Penguin Modern Classics, 2001 (paperback, 528 pages )
Staff Pick, Arman: “Personally helped me to recognise and deal with internalised racism.”
Malcolm X’s The Autobiography of Malcolm X was written in collaboration with Alex Haley, author of Roots, and includes an introduction by Paul Gilroy, author of The Black Atlantic, in Penguin Modern Classics. From hustling, drug addiction and armed violence in America’s black ghettos Malcolm X turned, in a dramatic prison conversion, to the puritanical fervour of the Black Muslims. As their spokesman he became identified in the white press as a terrifying teacher of race hatred; but to his direct audience, the oppressed black population of America, he brought hope and self-respect.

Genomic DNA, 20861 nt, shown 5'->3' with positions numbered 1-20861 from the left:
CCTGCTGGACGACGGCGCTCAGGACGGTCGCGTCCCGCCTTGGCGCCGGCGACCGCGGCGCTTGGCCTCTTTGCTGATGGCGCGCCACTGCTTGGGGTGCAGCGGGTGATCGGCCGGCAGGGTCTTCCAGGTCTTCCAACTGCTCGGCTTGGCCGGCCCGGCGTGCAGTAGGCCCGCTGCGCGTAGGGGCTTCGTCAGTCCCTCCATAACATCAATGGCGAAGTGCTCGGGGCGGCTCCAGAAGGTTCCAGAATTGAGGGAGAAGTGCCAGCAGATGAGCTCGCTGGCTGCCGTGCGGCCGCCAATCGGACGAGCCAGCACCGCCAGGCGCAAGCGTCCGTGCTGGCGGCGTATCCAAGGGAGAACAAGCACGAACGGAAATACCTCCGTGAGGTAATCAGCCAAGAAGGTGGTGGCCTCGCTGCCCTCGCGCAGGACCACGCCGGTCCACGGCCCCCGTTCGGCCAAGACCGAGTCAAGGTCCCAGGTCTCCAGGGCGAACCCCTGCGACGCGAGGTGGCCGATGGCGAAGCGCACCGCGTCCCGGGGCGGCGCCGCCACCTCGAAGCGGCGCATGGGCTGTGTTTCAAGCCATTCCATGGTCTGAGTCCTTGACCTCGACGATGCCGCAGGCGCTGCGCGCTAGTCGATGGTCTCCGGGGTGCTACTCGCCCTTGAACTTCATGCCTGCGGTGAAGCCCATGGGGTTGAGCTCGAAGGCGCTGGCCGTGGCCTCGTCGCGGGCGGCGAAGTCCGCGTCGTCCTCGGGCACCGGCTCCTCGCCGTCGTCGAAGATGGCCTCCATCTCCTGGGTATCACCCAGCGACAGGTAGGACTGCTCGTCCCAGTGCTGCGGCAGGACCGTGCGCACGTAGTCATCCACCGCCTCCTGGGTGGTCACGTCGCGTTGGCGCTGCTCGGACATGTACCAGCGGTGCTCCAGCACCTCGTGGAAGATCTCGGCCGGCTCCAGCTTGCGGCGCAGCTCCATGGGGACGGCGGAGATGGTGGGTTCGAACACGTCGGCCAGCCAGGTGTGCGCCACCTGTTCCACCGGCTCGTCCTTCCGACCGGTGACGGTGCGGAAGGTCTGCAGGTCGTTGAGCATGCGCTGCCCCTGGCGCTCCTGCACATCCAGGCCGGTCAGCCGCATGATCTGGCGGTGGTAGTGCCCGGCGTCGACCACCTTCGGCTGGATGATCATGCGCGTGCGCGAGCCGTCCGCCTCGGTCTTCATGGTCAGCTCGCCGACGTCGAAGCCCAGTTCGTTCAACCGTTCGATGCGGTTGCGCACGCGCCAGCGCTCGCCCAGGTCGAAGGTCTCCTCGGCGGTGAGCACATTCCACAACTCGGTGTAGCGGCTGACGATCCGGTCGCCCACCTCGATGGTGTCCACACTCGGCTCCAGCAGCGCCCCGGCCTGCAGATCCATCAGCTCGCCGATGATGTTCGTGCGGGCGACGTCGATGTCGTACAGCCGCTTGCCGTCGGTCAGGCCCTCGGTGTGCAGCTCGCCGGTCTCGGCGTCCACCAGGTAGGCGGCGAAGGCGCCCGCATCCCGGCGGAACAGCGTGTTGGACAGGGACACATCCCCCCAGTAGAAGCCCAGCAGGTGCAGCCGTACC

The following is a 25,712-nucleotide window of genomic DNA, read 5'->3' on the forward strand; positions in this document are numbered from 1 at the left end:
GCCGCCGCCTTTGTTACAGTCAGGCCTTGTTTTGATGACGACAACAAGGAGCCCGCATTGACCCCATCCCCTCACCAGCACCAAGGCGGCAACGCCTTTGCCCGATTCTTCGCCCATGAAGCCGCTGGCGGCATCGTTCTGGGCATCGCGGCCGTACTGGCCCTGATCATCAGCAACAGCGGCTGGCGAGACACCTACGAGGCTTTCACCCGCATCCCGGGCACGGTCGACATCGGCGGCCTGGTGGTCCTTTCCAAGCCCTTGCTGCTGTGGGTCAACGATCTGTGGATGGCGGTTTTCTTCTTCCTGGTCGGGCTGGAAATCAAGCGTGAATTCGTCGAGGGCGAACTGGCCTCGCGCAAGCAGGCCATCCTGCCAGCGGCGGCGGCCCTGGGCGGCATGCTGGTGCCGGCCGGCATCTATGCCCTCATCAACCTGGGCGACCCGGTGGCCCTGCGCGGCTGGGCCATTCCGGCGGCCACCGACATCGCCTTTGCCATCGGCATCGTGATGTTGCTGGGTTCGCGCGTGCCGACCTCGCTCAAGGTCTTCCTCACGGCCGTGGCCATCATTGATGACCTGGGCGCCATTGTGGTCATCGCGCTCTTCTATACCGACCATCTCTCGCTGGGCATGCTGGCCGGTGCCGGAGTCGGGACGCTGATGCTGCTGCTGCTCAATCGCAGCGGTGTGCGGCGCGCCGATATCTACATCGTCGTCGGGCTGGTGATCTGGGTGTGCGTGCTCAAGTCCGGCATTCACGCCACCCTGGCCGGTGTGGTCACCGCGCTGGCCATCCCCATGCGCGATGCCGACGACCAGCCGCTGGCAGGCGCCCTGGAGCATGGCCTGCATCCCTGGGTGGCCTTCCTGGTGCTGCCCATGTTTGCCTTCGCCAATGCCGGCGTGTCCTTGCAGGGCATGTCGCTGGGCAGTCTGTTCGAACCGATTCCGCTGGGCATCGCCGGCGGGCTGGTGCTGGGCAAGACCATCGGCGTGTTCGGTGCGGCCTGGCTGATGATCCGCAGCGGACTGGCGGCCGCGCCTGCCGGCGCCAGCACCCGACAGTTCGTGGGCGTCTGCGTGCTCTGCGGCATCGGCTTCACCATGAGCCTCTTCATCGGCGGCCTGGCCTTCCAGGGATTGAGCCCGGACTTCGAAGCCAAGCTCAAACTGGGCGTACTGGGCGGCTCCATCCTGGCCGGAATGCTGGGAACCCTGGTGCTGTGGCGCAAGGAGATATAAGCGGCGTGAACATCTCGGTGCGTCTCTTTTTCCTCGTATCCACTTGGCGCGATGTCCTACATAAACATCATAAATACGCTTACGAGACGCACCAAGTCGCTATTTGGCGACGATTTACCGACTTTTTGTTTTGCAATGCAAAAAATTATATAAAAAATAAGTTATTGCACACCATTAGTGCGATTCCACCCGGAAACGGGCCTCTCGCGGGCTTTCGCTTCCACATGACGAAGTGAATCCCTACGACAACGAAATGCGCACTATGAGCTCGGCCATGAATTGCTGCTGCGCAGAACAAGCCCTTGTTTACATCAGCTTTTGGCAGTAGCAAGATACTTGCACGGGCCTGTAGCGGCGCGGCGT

This autobiography (written with Alex Haley) reveals his quick-witted integrity, usually obscured by batteries of frenzied headlines, and the fierce idealism which led him to reject both liberal hypocrisies and black racialism. Vilified by his critics as an anti-white demagogue, Malcolm X gave a voice to unheard African-Americans, bringing them pride, hope and fearlessness, and remains an inspirational and controversial figure.